May 012015
 

sean at podium

In preparation for my role in warming up for Noam Chomsky on WORTFM Madison Wisconsin today, I put together this FAQ on the TPP ISDS leak and intellectual property policy concerns. As with all our posts, this is a CC-By product — please feel free to use or adapt for other purposes with attribution.

What is the core concern with ISDS? Continue reading »

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Apr 302015
 

sean at podiumThe 2015 Special 301 Report continues a trend, beginning last year, of scrubbing a lot of language that long graced previous reports threatening other countries about WTO TRIPS and other international treaty violations. (See Special 301, A Historical Primer). This could be seen as an acknowledgment that such threats violate the World Trade Organization dispute settlement understanding. The WTO clearly states: Continue reading »

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Apr 232015
 

sean at podiumThis presentation is in the IP room. But my message is for the IP team to be talking to the ISDS folks next door. The reason is that there is an increasingly urgent need revise the EU and US ISDS templates to protect IP policy decisions from the ISDS chapters of trade agreements. Both the US and EU have been tinkering with their models of late. But both revised models fail to ensure a key domestic sovereignty protection that has been the core of international IP law for 130 years – the exclusive use of state-to-state dispute resolution for enforcement of international IP commitments. Continue reading »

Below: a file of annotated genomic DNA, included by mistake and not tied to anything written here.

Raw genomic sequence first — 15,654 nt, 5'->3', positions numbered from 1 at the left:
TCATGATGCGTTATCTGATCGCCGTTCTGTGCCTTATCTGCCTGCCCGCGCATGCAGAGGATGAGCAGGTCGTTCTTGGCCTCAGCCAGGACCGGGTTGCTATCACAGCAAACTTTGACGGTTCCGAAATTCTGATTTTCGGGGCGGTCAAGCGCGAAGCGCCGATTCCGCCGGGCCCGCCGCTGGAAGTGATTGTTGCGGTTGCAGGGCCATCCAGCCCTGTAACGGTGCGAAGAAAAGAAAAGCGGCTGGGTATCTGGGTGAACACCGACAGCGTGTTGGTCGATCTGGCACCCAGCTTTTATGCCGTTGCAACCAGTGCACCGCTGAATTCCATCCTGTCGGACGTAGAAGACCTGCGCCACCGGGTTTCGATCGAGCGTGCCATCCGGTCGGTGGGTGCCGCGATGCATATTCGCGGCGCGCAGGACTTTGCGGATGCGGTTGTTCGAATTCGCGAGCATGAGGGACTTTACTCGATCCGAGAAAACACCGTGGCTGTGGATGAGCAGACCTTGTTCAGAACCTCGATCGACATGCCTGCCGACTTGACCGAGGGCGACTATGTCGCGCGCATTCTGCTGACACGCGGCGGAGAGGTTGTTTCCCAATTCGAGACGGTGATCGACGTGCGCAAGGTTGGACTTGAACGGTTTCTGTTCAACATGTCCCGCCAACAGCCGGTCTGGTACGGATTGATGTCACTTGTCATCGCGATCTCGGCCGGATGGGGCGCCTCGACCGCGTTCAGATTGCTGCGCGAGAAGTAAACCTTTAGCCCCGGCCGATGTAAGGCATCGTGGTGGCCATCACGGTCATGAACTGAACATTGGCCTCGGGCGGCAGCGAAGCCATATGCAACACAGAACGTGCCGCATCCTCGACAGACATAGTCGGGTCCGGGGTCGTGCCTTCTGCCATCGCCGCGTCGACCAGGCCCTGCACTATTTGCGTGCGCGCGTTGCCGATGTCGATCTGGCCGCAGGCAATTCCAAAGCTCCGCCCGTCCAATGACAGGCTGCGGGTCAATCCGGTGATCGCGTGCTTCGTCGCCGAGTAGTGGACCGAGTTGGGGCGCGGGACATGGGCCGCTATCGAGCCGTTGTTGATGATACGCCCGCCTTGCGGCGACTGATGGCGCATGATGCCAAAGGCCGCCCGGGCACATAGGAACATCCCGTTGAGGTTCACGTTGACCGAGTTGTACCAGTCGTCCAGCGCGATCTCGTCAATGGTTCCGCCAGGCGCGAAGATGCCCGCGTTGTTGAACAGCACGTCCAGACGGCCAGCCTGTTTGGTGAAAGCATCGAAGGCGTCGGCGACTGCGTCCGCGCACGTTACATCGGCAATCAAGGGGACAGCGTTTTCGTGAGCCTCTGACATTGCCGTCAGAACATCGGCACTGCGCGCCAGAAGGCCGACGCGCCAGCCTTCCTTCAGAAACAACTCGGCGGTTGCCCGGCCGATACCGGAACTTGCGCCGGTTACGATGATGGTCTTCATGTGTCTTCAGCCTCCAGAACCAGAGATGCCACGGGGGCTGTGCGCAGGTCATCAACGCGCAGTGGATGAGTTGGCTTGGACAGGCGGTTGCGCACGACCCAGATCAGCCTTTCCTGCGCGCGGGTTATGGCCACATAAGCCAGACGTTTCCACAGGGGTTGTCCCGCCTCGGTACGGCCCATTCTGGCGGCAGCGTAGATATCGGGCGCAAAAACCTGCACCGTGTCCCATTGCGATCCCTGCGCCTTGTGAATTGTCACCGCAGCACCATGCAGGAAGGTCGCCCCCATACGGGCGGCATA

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Apr 212015
 

sean - 150x150[Cross posted from the American Constitutional Society blog, Link] The Trade Promotion Authority (TPA) bill that was released last week contains a fascinating Section 8 on “Sovereignty.”  The section appears intended to make all trade agreements with the U.S. not binding to the extent that they contradict any provision of U.S. law, current or future.  If valid, the section would go a long way to calming fears in this country that new trade agreements, like the old ones, could be used by corporations or other countries to force the U.S. to alter domestic regulations.  (See, for example, analysis on how the leaked TPP text could enable challenges to intellectual property limitations and exceptions like the U.S. fair use doctrine). Continue reading »